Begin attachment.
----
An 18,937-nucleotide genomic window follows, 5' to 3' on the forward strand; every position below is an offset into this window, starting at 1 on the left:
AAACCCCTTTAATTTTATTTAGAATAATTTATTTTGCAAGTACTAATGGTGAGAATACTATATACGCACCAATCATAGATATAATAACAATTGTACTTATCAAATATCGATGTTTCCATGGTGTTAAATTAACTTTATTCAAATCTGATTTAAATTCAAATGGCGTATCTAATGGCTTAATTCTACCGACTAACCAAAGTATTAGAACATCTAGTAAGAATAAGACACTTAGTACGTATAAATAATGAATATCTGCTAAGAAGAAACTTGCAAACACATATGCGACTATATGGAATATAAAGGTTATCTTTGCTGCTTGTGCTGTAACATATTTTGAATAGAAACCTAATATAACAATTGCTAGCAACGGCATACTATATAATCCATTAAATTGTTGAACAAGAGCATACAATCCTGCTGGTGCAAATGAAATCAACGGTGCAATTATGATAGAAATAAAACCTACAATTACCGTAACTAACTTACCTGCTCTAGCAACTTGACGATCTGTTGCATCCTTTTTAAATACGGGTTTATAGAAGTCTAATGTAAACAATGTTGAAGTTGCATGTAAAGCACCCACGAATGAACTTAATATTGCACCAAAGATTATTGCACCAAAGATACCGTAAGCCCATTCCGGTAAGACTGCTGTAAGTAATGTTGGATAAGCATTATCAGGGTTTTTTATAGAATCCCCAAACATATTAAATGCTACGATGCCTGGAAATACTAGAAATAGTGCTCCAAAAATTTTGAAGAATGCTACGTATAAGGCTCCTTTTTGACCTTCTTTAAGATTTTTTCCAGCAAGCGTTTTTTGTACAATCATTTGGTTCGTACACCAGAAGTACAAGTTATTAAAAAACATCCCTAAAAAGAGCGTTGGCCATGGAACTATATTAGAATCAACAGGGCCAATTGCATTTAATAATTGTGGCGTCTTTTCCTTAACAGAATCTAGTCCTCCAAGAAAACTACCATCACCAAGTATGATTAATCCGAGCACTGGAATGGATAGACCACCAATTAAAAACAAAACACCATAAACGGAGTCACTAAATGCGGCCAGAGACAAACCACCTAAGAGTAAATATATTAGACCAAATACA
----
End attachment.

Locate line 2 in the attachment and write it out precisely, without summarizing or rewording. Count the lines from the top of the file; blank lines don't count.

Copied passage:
AAACCCCTTTAATTTTATTTAGAATAATTTATTTTGCAAGTACTAATGGTGAGAATACTATATACGCACCAATCATAGATATAATAACAATTGTACTTATCAAATATCGATGTTTCCATGGTGTTAAATTAACTTTATTCAAATCTGATTTAAATTCAAATGGCGTATCTAATGGCTTAATTCTACCGACTAACCAAAGTATTAGAACATCTAGTAAGAATAAGACACTTAGTACGTATAAATAATGAATATCTGCTAAGAAGAAACTTGCAAACACATATGCGACTATATGGAATATAAAGGTTATCTTTGCTGCTTGTGCTGTAACATATTTTGAATAGAAACCTAATATAACAATTGCTAGCAACGGCATACTATATAATCCATTAAATTGTTGAACAAGAGCATACAATCCTGCTGGTGCAAATGAAATCAACGGTGCAATTATGATAGAAATAAAACCTACAATTACCGTAACTAACTTACCTGCTCTAGCAACTTGACGATCTGTTGCATCCTTTTTAAATACGGGTTTATAGAAGTCTAATGTAAACAATGTTGAAGTTGCATGTAAAGCACCCACGAATGAACTTAATATTGCACCAAAGATTATTGCACCAAAGATACCGTAAGCCCATTCCGGTAAGACTGCTGTAAGTAATGTTGGATAAGCATTATCAGGGTTTTTTATAGAATCCCCAAACATATTAAATGCTACGATGCCTGGAAATACTAGAAATAGTGCTCCAAAAATTTTGAAGAATGCTACGTATAAGGCTCCTTTTTGACCTTCTTTAAGATTTTTTCCAGCAAGCGTTTTTTGTACAATCATTTGGTTCGTACACCAGAAGTACAAGTTATTAAAAAACATCCCTAAAAAGAGCGTTGGCCATGGAACTATATTAGAATCAACAGGGCCAATTGCATTTAATAATTGTGGCGTCTTTTCCTTAACAGAATCTAGTCCTCCAAGAAAACTACCATCACCAAGTATGATTAATCCGAGCACTGGAATGGATAGACCACCAATTAAAAACAAAACACCATAAACGGAGTCACTAAATGCGGCCAGAGACAAACCACCTAAGAGTAAATATATTAGACCAAATACA